NFL Post-Mortem: The 2017 Carolina Panthers

The story going into 2017 for the Carolina Panthers was getting Cam Newton the tools he needed to get the offense running. He already had the reliable Greg Olsen at tight end and two big receivers in Devin Funchess and Kelvin Benjamin. Jonathan Stewart in the backfield had been good but a bit injury-prone, and their offensive line has been a big questions. They paid big money for Matt Kalil, brother of center Ryan Kalil, to sure up the left tackle spot. And they drafted Christian McCaffrey and Curtis Samuel to add speed and versatility, as both could play running back or wide receiver. They were coming off an underachieving season after having reached the Super Bowl the year before, so the team wanted to get back on track.

PanthersWhat Happened?

An 11-5 record, losing out on the division title by a tie-breaker, and making the playoffs as a wildcard team is not a bad season. There are plenty of teams that would've taken that. Even their losses came against almost all good teams… except their loss to the Chicago Bears, where they really beat themselves. But they lost to the New Orleans Saints three times in the same season. Turning one of those games around would've changed everything.

The defense continues to improve, getting the most out of the ageless Julius Peppers and their young cornerbacks getting more experience. The problem was inconsistency on the offensive side of the ball. Olsen and Ryan Kalil were injured for a chunk of the season. Samuel also had injury issues that landed him on injured reserve and the team traded away Benjamin, the idea being the team was best in 2015 when Benjamin was on IR. But the bottom line was that Newton was sluggish at times as the team tried to cut down his running, but did better when he was let loose and got into the flow of the game.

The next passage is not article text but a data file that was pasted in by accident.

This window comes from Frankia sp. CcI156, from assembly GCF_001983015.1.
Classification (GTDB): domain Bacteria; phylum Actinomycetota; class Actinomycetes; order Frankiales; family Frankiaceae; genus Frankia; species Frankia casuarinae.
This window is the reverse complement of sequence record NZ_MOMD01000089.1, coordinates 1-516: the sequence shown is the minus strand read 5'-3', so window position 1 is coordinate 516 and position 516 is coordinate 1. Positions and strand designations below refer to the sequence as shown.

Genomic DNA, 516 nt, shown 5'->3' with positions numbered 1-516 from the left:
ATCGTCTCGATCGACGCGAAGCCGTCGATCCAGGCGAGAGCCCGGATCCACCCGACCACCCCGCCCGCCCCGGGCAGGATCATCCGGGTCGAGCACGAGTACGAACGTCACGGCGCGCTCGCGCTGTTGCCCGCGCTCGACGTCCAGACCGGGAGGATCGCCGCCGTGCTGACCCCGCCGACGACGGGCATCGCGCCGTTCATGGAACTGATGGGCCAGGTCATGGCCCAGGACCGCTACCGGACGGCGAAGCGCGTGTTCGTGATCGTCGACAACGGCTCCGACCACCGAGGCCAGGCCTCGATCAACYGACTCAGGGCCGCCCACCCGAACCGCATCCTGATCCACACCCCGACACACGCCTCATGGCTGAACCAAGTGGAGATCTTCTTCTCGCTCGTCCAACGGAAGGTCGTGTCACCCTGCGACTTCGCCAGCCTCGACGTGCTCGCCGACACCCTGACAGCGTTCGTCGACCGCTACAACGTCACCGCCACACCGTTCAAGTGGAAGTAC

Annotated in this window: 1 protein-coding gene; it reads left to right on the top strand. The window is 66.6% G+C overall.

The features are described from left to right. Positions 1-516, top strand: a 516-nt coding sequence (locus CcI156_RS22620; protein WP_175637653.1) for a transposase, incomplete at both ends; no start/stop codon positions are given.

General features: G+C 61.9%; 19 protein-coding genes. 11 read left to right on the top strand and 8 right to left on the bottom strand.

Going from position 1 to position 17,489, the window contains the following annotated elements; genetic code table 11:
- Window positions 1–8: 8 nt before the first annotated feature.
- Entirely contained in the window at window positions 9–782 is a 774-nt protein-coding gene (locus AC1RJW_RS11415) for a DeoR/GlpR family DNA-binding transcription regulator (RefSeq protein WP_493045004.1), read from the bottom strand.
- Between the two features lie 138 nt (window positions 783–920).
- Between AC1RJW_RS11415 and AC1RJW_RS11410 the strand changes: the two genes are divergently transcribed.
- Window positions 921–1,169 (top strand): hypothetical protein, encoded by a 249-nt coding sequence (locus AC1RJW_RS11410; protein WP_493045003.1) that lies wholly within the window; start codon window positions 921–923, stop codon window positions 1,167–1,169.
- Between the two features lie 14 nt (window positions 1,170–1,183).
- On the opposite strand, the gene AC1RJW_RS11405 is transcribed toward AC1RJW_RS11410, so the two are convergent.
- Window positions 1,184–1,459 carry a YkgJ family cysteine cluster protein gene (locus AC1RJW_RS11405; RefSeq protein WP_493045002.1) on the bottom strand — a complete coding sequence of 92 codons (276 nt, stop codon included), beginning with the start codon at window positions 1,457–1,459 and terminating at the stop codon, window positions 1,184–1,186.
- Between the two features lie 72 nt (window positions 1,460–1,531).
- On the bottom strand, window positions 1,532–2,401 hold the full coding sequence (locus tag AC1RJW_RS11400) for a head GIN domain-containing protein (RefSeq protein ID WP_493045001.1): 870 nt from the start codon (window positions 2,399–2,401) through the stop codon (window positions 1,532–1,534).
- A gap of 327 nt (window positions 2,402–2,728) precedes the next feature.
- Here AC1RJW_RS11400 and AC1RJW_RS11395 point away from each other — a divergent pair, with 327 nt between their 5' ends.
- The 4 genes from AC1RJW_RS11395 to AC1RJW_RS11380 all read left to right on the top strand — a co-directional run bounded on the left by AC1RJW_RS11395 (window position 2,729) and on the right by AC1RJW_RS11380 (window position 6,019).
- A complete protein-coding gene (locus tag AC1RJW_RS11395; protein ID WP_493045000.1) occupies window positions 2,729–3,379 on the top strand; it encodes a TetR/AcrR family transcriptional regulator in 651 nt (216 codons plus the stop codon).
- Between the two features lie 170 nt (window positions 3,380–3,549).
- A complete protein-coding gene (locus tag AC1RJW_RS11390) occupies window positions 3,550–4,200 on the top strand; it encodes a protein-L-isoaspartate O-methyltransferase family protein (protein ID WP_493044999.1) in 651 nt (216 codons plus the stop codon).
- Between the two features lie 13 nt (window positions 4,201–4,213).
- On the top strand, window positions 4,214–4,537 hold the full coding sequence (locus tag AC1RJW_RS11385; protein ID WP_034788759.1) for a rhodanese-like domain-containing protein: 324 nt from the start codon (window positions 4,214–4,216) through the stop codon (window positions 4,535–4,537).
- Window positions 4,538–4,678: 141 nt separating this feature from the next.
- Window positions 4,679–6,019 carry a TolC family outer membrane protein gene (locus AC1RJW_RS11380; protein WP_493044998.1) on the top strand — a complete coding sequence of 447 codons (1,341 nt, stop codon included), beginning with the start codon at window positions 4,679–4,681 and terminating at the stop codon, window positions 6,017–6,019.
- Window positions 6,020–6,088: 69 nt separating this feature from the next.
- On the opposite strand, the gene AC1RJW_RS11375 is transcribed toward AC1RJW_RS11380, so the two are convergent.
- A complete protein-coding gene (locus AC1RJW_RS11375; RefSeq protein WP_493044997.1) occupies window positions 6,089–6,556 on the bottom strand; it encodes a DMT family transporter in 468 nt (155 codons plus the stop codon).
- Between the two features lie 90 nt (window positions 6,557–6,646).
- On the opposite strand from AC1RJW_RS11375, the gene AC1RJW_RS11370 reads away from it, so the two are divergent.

What's Next?

In a move to get the most out of Newton, McCaffrey, and the rest of the offense, the team fired offensive coordinator Mike Shula, who had been with Newton since he was drafted starting as his quarterback's coach. His replacement is Rivera's former boss and offensive guru Norv Turner, who has worked with quarterbacks like Troy Aikman and Phillip Rivers. He's even gotten the best out of guys like Gus Frerotte and Brad Johnson.

Turner is expected to get the best out of Newton and has no delusions that he will make the big quarterback stop running. But Turner's offense usually focuses on an aggressive mid-to-long range passing attack, and Newton hasn't been consistent with his passing. How good the Panthers are next season will depend on Turner crafting an offense to Newton's strengths and help develop his areas of weakness. Kind of weird to say about a quarterback who has been the league's MVP only three seasons back.

The team needs to look over their receiving corps and see what they truly have, and Matt Kalil may not be the answer at left tackle. Improvements on the offensive line should be a big concern for the team going forward.

The biggest thing will be who ends up owning the team. After allegations of inappropriate behavior against Jerry Richardson, the only owner the team has ever had, he has put the team up for sale. Rivera is under contract and so is his staff, but general manager Marty Hurney is still interim after the preseason firing of Dave Gettleman. How the front office plays out will also determine the team's 2018 season.

About Dan Wickline

Has quietly been working at Bleeding Cool for over three years. He has written comics for Image, Top Cow, Shadowline, Avatar, IDW, Dynamite, Moonstone, Humanoids and Zenescope. He is the author of the Lucius Fogg series of novels and a published photographer.